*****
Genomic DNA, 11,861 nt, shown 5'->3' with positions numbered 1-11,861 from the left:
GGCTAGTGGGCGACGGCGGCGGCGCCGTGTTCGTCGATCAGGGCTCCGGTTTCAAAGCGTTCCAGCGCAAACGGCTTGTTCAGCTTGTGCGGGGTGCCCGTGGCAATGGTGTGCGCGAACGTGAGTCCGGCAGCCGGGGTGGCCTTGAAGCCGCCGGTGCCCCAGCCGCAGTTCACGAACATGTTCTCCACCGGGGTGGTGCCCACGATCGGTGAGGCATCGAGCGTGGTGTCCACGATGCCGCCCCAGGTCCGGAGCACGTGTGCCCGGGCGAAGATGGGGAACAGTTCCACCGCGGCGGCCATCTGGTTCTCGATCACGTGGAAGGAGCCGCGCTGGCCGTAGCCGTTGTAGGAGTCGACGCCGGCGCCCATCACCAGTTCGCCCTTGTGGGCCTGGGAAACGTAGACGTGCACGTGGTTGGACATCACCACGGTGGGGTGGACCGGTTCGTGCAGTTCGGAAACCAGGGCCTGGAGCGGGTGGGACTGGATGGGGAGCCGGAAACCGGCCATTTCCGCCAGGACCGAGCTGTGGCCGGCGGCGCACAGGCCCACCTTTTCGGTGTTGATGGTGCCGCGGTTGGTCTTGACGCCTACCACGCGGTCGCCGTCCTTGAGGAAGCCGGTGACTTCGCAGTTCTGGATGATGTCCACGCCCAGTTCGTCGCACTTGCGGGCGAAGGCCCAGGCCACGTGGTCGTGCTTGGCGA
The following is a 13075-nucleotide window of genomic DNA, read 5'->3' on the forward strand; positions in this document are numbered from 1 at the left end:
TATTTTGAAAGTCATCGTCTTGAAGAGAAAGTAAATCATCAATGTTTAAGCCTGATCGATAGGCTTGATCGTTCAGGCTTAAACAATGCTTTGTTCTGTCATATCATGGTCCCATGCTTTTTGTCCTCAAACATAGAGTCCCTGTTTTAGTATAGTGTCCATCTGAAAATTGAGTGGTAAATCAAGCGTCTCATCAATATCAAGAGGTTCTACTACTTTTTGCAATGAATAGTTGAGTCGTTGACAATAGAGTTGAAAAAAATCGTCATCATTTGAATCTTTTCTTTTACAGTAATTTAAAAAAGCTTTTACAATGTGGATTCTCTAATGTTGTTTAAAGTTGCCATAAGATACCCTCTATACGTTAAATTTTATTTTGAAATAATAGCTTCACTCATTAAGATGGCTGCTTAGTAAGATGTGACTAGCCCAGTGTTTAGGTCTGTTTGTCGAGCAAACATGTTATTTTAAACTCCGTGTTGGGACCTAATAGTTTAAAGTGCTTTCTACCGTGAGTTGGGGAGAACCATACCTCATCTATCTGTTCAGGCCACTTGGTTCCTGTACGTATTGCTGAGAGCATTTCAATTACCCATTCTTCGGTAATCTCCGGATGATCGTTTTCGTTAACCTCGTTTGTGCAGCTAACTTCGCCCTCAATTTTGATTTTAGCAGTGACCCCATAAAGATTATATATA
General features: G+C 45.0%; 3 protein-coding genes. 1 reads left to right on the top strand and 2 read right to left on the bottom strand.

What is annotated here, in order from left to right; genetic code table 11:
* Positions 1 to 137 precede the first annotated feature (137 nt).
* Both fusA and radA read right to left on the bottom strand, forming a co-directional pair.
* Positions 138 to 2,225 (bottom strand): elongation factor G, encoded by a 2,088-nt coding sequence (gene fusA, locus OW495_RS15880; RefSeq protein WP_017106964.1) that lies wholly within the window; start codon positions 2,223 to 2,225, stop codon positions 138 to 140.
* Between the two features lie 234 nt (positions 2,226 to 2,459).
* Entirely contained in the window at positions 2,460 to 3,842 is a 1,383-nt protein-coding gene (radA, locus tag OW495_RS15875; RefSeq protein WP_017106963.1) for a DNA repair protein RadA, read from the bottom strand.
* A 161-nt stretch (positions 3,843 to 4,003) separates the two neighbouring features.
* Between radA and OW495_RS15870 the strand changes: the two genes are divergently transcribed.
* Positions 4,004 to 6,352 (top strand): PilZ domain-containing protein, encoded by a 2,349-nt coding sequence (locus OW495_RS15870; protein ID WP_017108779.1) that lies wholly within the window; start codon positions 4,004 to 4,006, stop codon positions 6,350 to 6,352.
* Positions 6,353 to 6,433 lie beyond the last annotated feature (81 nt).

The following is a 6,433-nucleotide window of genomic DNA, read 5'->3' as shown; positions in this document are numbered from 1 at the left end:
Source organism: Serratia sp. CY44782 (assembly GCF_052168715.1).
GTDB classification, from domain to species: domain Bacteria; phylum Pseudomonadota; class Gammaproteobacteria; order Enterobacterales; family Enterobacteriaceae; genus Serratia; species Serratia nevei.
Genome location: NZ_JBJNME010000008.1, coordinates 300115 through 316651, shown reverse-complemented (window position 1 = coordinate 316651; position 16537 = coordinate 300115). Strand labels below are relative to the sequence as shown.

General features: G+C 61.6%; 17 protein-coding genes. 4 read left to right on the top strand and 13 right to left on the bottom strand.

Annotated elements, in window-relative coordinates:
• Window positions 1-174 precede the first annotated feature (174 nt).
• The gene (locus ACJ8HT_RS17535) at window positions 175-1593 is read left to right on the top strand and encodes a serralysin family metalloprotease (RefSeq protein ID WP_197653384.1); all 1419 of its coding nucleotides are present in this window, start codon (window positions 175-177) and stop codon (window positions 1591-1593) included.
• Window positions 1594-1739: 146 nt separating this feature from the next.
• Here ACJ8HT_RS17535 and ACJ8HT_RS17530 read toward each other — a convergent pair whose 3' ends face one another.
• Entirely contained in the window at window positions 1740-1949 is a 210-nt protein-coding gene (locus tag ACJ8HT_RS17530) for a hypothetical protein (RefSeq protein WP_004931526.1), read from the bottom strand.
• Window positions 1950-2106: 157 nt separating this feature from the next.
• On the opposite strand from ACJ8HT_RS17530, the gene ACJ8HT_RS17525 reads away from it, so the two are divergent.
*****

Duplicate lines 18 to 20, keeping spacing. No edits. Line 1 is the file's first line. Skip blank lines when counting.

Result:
GTDB classification, from domain to species: domain Bacteria; phylum Pseudomonadota; class Gammaproteobacteria; order Enterobacterales; family Enterobacteriaceae; genus Serratia; species Serratia nevei.
Genome location: NZ_JBJNME010000008.1, coordinates 300115 through 316651, shown reverse-complemented (window position 1 = coordinate 316651; position 16537 = coordinate 300115). Strand labels below are relative to the sequence as shown.

General features: G+C 61.6%; 17 protein-coding genes. 4 read left to right on the top strand and 13 right to left on the bottom strand.